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Firefighters serve up safety tips … and chili

Thanks to local firefighter and chef extraordinaire John Bittner, attendees of the recent meeting of the Garfield Ridge Neighborhood Watch were treated to delicious homemade chili on Jan. 19 at the CPD Firehouse 32, 5555 S. Narragansett Ave., Chicago

GRNW president Al Cacciatolo opened the meeting by presenting St. Laurence high school student Justin Seahoffer with a plaque of appreciation for his tireless work distributing blue ribbons to local residents and businesses.

The Blue Ribbon project was created to honor Chicago Police and all law enforcement officers in the wake of the Dec. 20 murders of New York City police officers Rafael Ramos and Wenjian Liu.{{more}}

The ribbons, which encircle poles and trees throughout the city, are available at the 23rd Ward office of Ald. Michael Zalewski, 6247 S. Archer Ave., Chicago, from 8:30 a.m. to 5 p.m. Monday through Friday, or by contacting the GRNW.

Also receiving a plaque was area resident and businessman Al Torres for his updating of the GRNW website (http://www.garfieldridgenw.com/nw.com). The site contains a comprehensive listing of upcoming meeting dates and community events, as well as regular updates on neighborhood criminal activity. Viewers may also access links to Facebook and an anonymous hotline to report suspicious activity.

The night’s meeting agenda included a presentation on fire safety by local resident and firefighter Chuck Maes of Truck 6, who offered many important tips and advice to a captive audience. He cited two fatalities from a recent fire that broke out on South Mulligan Avenue, attributing it to careless cooking or a forgotten candle.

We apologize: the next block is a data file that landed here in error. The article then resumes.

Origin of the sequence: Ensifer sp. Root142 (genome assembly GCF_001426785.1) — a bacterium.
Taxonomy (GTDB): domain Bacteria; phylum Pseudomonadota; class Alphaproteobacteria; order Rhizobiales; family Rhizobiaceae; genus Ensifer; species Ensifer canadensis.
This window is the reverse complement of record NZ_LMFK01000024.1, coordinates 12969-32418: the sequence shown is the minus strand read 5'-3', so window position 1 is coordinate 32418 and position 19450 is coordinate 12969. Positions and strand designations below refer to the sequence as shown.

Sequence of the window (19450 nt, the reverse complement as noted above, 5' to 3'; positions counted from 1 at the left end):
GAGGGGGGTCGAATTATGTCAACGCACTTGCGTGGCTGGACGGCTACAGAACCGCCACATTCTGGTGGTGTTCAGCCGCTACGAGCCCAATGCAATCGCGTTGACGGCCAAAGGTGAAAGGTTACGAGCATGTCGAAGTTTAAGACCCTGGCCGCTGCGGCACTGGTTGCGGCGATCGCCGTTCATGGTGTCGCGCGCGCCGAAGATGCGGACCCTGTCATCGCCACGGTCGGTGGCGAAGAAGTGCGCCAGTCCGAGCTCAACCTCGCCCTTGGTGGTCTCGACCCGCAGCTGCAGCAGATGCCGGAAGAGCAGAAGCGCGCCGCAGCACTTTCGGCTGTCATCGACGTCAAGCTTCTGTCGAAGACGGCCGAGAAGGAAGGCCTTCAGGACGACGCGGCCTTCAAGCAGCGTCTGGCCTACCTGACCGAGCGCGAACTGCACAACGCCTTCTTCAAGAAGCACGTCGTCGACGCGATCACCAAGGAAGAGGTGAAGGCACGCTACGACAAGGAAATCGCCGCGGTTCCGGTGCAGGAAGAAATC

ÒGrease fires are especially hazardous,” he warned. ÒEveryone wants to put out a grease fire in the oven by (dousing) it with water. That is the worst thing to do. Never open your oven door. Fires feed on oxygen. Turn off your oven right away and the fire will go out.

ÒElectrical fires are a common occurrence resulting from overloaded circuits,” he cautioned. ÒEspecially during the holidays when (homeowners) are putting up lights and decorating the Christmas tree. Never overload the outlets in your home.”

Maes talked about smoke detectors, which are provided free of charge by the fire department. ÒAlways remember to change the batteries in your smoke detectors. When they start to chirp… it’s annoying. Don’t just take the battery out to stop the beeping. Always have a new battery on hand.”

He warned that smoke detectors do not last forever (about 10 years), and should be replaced, as needed. The same is true for CO detectors (5 to 10 years.) ANSI/ UL specifications have changed to require all CO alarms and combination smoke/CO alarms to have an end of life feature. This is an industry wide change, in effect since 2009.

ÒKnowledge is power,” he stressed. ÒAlways read the operating instructions so that you know the difference between an actual alarm and a low power indicator. If you suspect that the alarm is responding to high levels of carbon monoxide, alert all persons in the house or apartment and get out immediately. If someone is incapable of leaving, call 911.”

Early signs of carbon monoxide poisoning include headache, nausea, fatigue and listlessness. The filters in CO detectors take in CO that, if allowed to build up over time, may trip the alarm. If this happens, get a new CO detector, said Maes.

Gas is another danger. Natural gas can escape from furnaces, stoves, and clothes dryers. If you smell gas in your home, call 911, then go outside immediately. The gas company will also come out to check your gas appliances.

Every household should have a fire extinguisher on hand. ÒA Class ABC fire extinguisher is a good choice for flammable liquids and combustibles,” Maes said. ÒAgain, read the instructions before you need to use one. A fire extinguisher is no good when you don’t know how to use it.”

Cacciatolo closed the meeting reminding everyone to Òbe a nosy neighbor.” It can save someone’s life.

The next meeting of the Garfield Ridge Neighborhood Watch is slated for Monday, March 16 at TCF Bank, 6107 S. Archer Ave., Chicago. No meeting will be held in February.

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